I’m not sure I thought that was a job title that would end up on my resume, but I’m so glad it has. After a crazy summer in Toronto, I flew back to Vancouver on Sunday and less than 12 hours later boarded the ferry to the Sunshine Coast to work with deer crossing the art farm on their annual Rainforest Circus. I’m living on the farm in an 85 square foot caravan. I wake up when the sun comes up and I go to bed when the sun goes down. It’s simple in that way.
There are no regular days on the farm – each day comes with its own set of challenges and thrills. On Tuesday morning the intern and I drove down to the beach at 8am for a pre-breakfast swim. Just because we could. On the night of the full moon we had a campfire where we roasted apples from the tree on the farm. Often when I look around I see one artist building an installation, a pair working on a scene for the circus, a group designing a display, someone else painting set pieces. From one direction is the sound of chainsaws and from another there are children playing. But we all stop to each lunch and dinner together. It’s communal in that way.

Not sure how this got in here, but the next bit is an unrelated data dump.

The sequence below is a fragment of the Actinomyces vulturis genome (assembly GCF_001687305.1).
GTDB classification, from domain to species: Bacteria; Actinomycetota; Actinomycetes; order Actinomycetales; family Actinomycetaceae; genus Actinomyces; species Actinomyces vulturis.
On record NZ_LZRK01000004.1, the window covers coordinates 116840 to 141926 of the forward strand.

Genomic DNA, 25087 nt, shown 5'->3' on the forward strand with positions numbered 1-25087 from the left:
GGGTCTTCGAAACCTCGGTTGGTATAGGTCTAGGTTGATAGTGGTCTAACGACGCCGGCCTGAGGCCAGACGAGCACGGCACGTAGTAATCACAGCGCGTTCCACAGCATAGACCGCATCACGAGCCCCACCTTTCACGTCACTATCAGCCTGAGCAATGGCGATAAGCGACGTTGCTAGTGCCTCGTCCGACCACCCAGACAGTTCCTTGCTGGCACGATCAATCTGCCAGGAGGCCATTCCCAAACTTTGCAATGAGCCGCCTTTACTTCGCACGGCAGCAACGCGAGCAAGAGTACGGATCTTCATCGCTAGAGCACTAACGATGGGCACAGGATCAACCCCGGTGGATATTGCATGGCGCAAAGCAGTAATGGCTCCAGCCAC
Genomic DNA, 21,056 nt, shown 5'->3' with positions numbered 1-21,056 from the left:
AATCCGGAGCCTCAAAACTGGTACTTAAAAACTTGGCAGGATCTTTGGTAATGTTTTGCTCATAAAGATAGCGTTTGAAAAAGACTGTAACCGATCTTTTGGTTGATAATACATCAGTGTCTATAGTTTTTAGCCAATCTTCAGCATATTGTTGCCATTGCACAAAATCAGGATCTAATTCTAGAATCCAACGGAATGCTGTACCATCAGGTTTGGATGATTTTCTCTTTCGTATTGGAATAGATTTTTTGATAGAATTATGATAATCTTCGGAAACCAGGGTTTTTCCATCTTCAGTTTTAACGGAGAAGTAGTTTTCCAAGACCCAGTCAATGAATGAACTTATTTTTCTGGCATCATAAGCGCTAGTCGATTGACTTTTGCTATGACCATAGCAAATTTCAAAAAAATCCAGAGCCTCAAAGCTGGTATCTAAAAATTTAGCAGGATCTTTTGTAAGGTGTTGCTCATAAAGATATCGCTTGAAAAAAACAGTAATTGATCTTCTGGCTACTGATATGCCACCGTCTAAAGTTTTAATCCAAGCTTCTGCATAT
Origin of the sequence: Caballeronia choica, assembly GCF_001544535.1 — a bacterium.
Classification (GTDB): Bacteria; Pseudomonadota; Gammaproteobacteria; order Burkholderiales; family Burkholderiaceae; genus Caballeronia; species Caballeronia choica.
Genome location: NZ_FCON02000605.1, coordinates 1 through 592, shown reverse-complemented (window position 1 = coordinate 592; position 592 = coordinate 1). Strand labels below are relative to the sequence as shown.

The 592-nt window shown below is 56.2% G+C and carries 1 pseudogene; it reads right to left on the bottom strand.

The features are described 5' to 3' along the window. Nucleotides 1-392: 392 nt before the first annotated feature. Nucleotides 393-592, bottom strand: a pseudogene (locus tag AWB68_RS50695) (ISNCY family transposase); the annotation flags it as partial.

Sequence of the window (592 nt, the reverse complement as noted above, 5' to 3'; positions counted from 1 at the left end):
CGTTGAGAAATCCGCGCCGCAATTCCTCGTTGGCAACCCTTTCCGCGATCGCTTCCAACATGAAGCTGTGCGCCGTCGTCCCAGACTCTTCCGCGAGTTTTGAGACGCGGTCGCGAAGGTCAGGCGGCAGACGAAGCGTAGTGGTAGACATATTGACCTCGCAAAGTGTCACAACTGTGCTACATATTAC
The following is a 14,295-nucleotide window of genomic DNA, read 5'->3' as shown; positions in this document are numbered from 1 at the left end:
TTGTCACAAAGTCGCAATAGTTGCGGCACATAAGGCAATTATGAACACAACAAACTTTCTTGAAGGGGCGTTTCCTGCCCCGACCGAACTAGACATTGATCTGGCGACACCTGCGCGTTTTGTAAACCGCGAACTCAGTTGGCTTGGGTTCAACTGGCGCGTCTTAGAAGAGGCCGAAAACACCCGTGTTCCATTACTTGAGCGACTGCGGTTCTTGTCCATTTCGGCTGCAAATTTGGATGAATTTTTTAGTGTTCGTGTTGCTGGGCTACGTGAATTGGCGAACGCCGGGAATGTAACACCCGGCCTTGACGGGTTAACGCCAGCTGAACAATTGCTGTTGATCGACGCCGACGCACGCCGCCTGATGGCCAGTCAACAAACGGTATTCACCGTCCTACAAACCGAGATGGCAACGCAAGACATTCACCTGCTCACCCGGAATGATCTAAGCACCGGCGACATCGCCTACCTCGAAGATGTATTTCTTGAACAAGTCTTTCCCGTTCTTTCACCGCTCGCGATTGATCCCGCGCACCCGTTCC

Over the course of yesterday and today we moved from the farm down to the forest to rehearse and started to put things into place. And again, I look around to spot three people at the trapeze, two working a scene, art being installed, a sound system being tested and so on. But me? I’m moving through all of it, making sure everyone has what they need. “Did you hear that we moved that scene over to the other clearing?” “If we put the vinyl flowers here, can the wire deer go at the top of the hill?” “What if I start the music when the last audience member makes it around that curve in the path?” Small pieces, coming together to make a beautiful whole. It’s creative in that way.
And I’m so content: I’m organizing people, being invited to collaborate creatively, and laughing. Lots and lots of laughing.
I’ve been trying to document the adventure a bit, taking pictures on my iPhone. But my photos do none of it justice. They do not capture the way the arial silks artist took my breath away the first time I saw her free fall in time to the music. They don’t capture the way sound moves through the forest. They don’t give you a sense of the smell of moss, dust, and nature. They try, but fail, to give a sense of the way the light comes through the trees. But here are some of my favourites.